July 14, 1932.
Chernin Gold [ A.E. Gold of counsel], for the plaintiffs.
Jenkins, Deyo Hitchcock [ Israel T. Deyo of counsel], for the defendant.
The insured having died within less than two years after the issuance of the policy in question and this action being brought after the expiration of more than two years from the date of issue, the sole question for determination is whether under the language of the incontestability clause contained in the policy issued by defendant it may now seek to avoid payment of the policy by a defense alleging fraud or misrepresentation in the application made by the insured.
If the policy is now incontestable it cannot be avoided by the defense set forth in the answer and the motion of plaintiff should be granted. If, under the language of the incontestability clause, the defendant may avoid the policy because the death of the insured occurred within less than two years after its issuance, the motion should be denied.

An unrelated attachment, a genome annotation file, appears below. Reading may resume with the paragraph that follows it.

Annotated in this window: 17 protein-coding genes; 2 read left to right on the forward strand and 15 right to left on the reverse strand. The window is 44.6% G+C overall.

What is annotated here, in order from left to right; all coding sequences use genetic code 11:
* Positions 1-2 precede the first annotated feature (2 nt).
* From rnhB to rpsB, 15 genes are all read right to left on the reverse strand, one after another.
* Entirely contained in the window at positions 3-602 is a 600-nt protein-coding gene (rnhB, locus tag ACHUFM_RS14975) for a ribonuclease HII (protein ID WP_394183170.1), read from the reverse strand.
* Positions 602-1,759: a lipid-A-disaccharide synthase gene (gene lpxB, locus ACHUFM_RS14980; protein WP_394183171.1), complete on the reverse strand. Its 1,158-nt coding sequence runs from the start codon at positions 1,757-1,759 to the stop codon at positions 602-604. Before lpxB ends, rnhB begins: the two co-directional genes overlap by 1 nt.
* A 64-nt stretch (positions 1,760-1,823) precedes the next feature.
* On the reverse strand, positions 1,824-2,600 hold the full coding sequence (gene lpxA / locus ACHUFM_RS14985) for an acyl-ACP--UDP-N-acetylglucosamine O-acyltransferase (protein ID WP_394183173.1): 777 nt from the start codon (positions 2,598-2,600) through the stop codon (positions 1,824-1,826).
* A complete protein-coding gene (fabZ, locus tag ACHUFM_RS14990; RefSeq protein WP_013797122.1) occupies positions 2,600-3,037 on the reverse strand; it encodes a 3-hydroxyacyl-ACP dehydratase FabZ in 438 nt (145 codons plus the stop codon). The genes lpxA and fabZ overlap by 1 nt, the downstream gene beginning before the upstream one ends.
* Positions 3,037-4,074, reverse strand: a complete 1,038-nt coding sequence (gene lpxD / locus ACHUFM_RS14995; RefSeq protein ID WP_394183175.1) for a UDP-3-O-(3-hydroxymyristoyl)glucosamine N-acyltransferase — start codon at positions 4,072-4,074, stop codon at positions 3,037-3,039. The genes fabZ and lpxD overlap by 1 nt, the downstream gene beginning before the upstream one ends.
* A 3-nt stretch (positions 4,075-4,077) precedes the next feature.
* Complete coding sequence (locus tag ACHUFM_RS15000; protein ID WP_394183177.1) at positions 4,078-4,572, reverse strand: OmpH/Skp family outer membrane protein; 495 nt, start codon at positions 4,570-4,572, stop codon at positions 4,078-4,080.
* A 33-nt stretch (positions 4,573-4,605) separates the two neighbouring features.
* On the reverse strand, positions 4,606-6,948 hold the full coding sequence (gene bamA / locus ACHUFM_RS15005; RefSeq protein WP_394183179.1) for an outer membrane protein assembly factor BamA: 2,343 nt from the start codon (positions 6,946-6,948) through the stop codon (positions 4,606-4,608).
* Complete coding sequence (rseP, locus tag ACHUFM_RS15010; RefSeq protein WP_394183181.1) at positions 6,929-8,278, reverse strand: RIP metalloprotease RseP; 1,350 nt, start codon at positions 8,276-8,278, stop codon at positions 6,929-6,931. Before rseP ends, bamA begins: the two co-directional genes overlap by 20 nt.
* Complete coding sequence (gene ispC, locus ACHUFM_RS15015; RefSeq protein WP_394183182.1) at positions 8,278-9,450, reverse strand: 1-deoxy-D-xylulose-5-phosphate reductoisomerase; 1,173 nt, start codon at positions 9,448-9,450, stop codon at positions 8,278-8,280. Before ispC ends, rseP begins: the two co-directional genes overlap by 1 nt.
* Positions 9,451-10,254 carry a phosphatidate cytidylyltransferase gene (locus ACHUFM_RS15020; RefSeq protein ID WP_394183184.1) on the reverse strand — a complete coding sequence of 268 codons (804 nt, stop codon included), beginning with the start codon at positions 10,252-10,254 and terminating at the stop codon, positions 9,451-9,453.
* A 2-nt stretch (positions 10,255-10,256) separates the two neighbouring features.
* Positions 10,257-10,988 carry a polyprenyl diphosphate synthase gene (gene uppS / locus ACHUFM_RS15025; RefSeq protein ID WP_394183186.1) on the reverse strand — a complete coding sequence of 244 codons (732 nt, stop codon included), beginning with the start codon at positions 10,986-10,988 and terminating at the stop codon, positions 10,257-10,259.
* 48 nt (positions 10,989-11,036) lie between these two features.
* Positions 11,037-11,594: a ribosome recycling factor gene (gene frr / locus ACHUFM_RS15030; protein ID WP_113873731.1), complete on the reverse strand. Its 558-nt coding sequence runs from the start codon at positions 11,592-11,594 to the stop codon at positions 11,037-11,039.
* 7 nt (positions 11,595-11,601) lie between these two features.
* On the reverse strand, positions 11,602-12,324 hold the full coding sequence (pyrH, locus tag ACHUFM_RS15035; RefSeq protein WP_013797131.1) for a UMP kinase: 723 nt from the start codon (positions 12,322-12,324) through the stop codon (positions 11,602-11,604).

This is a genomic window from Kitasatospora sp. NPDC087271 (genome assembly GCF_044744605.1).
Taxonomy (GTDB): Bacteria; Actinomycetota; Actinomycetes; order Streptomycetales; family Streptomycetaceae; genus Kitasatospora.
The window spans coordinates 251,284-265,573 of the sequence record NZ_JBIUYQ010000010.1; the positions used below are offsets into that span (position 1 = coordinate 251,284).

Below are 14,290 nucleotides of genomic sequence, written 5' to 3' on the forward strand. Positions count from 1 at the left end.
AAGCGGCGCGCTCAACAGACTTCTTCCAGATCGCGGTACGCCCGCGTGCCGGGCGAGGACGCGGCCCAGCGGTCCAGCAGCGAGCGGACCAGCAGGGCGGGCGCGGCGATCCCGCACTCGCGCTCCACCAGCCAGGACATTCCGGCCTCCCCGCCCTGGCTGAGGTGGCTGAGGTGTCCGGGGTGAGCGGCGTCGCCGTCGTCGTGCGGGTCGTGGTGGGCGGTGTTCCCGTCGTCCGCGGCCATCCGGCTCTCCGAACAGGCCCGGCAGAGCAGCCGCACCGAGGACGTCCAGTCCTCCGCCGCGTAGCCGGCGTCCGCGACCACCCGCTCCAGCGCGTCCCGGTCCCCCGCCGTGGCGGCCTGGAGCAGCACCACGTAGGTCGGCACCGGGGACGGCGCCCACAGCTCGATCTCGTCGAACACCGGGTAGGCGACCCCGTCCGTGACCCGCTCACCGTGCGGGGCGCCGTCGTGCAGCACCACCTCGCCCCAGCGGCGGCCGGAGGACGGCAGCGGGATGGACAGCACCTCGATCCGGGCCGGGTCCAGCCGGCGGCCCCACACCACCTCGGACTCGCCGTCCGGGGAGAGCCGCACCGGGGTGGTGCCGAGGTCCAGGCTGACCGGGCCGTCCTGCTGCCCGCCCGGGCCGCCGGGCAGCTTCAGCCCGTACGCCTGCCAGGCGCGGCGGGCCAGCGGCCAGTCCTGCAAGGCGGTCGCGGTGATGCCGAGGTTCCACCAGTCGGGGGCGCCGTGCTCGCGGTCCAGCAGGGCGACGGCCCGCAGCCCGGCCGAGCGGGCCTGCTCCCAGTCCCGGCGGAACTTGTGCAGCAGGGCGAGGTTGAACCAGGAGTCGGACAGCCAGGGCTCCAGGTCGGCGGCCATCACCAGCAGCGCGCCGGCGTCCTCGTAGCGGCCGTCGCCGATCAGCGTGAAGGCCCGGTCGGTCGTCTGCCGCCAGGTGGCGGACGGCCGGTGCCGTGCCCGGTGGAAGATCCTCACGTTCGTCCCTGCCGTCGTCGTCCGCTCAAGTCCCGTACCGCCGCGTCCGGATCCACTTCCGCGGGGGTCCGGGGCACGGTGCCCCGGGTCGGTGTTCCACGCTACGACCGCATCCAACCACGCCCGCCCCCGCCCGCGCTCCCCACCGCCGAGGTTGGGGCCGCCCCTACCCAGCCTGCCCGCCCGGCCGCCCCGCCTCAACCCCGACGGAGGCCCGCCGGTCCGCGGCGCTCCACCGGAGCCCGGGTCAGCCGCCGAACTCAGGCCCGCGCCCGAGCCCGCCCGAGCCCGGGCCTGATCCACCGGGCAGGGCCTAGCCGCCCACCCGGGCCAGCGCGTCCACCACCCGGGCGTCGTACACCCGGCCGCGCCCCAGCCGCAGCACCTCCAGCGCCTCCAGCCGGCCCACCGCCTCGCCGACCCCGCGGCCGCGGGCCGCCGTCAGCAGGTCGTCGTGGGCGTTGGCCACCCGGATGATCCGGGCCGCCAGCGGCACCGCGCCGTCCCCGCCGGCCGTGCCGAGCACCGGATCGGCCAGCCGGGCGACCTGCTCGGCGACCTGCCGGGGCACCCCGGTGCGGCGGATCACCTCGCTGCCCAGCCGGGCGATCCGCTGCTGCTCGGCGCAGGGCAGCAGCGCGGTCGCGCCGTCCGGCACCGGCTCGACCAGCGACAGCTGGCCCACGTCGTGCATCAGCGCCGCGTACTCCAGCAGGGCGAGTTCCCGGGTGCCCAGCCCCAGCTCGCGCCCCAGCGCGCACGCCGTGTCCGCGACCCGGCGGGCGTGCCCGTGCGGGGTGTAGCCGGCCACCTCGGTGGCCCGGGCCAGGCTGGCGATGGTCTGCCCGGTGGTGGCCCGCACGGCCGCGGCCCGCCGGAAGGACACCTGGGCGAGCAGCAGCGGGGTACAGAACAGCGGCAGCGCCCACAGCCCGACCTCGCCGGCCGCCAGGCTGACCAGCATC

Section 101 Ins. of the Insurance Law (as amd. by Laws of 1923, chap. 28) prescribes certain standard provisions which must be contained in a life insurance policy, and provides that no policy shall be issued or delivered unless it contains in substance the standard provisions prescribed by such section, nor unless a copy of the form has been filed with the Superintendent of Insurance and formally approved by him. Prior to 1921 it was provided by subdivision 2 of section 101 (added by Laws of 1909, chap. 301, as amd. by Laws of 1911, chap. 369) that such policy should contain "A provision that the policy shall be incontestable after two years from its date of issue except for non-payment of premiums. * * *." By chapter 407 of the Laws of 1921, subdivision 2 was amended so as to read as follows: "2. A provision that the policy shall be incontestable after it has been in force during the lifetime of the insured for a period of two years from its date of issue except for non-payment of premiums * * *."
Amendment of 1927 (chap. 472) affected opening paragraph only. — [REP.